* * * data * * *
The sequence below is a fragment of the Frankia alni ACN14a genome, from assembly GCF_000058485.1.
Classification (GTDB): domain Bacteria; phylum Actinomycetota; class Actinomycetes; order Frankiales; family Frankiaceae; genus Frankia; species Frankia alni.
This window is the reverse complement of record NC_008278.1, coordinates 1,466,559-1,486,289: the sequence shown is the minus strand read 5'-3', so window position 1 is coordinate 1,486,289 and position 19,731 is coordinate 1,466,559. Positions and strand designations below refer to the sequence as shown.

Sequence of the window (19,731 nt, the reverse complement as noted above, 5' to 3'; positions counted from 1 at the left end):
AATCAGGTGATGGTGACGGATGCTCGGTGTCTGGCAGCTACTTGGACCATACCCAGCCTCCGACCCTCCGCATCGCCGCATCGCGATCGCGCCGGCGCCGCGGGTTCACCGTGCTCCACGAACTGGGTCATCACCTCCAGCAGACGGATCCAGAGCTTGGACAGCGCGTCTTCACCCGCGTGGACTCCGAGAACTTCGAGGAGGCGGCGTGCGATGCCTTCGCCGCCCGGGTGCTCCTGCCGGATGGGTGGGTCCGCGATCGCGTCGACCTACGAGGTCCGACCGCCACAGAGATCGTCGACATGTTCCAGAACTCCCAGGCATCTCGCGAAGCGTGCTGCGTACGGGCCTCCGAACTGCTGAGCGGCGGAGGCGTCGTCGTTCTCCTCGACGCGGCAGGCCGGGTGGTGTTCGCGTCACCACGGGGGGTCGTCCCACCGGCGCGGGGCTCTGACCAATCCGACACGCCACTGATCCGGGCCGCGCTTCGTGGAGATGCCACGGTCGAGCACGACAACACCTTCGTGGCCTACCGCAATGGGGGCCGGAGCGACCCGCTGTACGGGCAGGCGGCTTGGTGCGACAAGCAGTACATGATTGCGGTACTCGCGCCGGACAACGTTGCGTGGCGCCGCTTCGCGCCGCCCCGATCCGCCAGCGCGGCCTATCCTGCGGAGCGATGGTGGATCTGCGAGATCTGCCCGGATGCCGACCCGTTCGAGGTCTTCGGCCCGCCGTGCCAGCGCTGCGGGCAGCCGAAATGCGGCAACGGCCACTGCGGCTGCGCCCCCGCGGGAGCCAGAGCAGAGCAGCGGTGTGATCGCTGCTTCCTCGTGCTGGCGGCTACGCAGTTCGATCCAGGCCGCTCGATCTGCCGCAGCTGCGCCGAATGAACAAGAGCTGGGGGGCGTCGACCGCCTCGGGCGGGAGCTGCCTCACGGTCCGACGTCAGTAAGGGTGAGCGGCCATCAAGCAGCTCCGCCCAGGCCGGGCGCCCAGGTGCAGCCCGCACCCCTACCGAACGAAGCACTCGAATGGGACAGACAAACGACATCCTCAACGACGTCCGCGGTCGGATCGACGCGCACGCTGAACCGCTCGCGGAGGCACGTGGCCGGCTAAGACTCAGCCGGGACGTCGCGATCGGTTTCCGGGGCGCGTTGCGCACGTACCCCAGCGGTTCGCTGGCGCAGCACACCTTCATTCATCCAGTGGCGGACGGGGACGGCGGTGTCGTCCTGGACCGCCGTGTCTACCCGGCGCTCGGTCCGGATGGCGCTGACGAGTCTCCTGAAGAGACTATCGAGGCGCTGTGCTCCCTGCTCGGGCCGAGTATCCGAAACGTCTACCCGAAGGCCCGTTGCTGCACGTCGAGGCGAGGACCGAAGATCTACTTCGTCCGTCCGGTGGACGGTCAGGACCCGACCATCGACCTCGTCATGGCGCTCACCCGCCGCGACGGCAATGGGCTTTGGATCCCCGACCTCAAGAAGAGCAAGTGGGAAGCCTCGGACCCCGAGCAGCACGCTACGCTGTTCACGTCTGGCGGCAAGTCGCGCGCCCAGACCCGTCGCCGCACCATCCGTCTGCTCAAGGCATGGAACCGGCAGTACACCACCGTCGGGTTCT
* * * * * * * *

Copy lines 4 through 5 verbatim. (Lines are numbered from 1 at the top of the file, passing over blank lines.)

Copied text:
Sequence of the window (19,731 nt, the reverse complement as noted above, 5' to 3'; positions counted from 1 at the left end):
AATCAGGTGATGGTGACGGATGCTCGGTGTCTGGCAGCTACTTGGACCATACCCAGCCTCCGACCCTCCGCATCGCCGCATCGCGATCGCGCCGGCGCCGCGGGTTCACCGTGCTCCACGAACTGGGTCATCACCTCCAGCAGACGGATCCAGAGCTTGGACAGCGCGTCTTCACCCGCGTGGACTCCGAGAACTTCGAGGAGGCGGCGTGCGATGCCTTCGCCGCCCGGGTGCTCCTGCCGGATGGGTGGGTCCGCGATCGCGTCGACCTACGAGGTCCGACCGCCACAGAGATCGTCGACATGTTCCAGAACTCCCAGGCATCTCGCGAAGCGTGCTGCGTACGGGCCTCCGAACTGCTGAGCGGCGGAGGCGTCGTCGTTCTCCTCGACGCGGCAGGCCGGGTGGTGTTCGCGTCACCACGGGGGGTCGTCCCACCGGCGCGGGGCTCTGACCAATCCGACACGCCACTGATCCGGGCCGCGCTTCGTGGAGATGCCACGGTCGAGCACGACAACACCTTCGTGGCCTACCGCAATGGGGGCCGGAGCGACCCGCTGTACGGGCAGGCGGCTTGGTGCGACAAGCAGTACATGATTGCGGTACTCGCGCCGGACAACGTTGCGTGGCGCCGCTTCGCGCCGCCCCGATCCGCCAGCGCGGCCTATCCTGCGGAGCGATGGTGGATCTGCGAGATCTGCCCGGATGCCGACCCGTTCGAGGTCTTCGGCCCGCCGTGCCAGCGCTGCGGGCAGCCGAAATGCGGCAACGGCCACTGCGGCTGCGCCCCCGCGGGAGCCAGAGCAGAGCAGCGGTGTGATCGCTGCTTCCTCGTGCTGGCGGCTACGCAGTTCGATCCAGGCCGCTCGATCTGCCGCAGCTGCGCCGAATGAACAAGAGCTGGGGGGCGTCGACCGCCTCGGGCGGGAGCTGCCTCACGGTCCGACGTCAGTAAGGGTGAGCGGCCATCAAGCAGCTCCGCCCAGGCCGGGCGCCCAGGTGCAGCCCGCACCCCTACCGAACGAAGCACTCGAATGGGACAGACAAACGACATCCTCAACGACGTCCGCGGTCGGATCGACGCGCACGCTGAACCGCTCGCGGAGGCACGTGGCCGGCTAAGACTCAGCCGGGACGTCGCGATCGGTTTCCGGGGCGCGTTGCGCACGTACCCCAGCGGTTCGCTGGCGCAGCACACCTTCATTCATCCAGTGGCGGACGGGGACGGCGGTGTCGTCCTGGACCGCCGTGTCTACCCGGCGCTCGGTCCGGATGGCGCTGACGAGTCTCCTGAAGAGACTATCGAGGCGCTGTGCTCCCTGCTCGGGCCGAGTATCCGAAACGTCTACCCGAAGGCCCGTTGCTGCACGTCGAGGCGAGGACCGAAGATCTACTTCGTCCGTCCGGTGGACGGTCAGGACCCGACCATCGACCTCGTCATGGCGCTCACCCGCCGCGACGGCAATGGGCTTTGGATCCCCGACCTCAAGAAGAGCAAGTGGGAAGCCTCGGACCCCGAGCAGCACGCTACGCTGTTCACGTCTGGCGGCAAGTCGCGCGCCCAGACCCGTCGCCGCACCATCCGTCTGCTCAAGGCATGGAACCGGCAGTACACCACCGTCGGGTTCT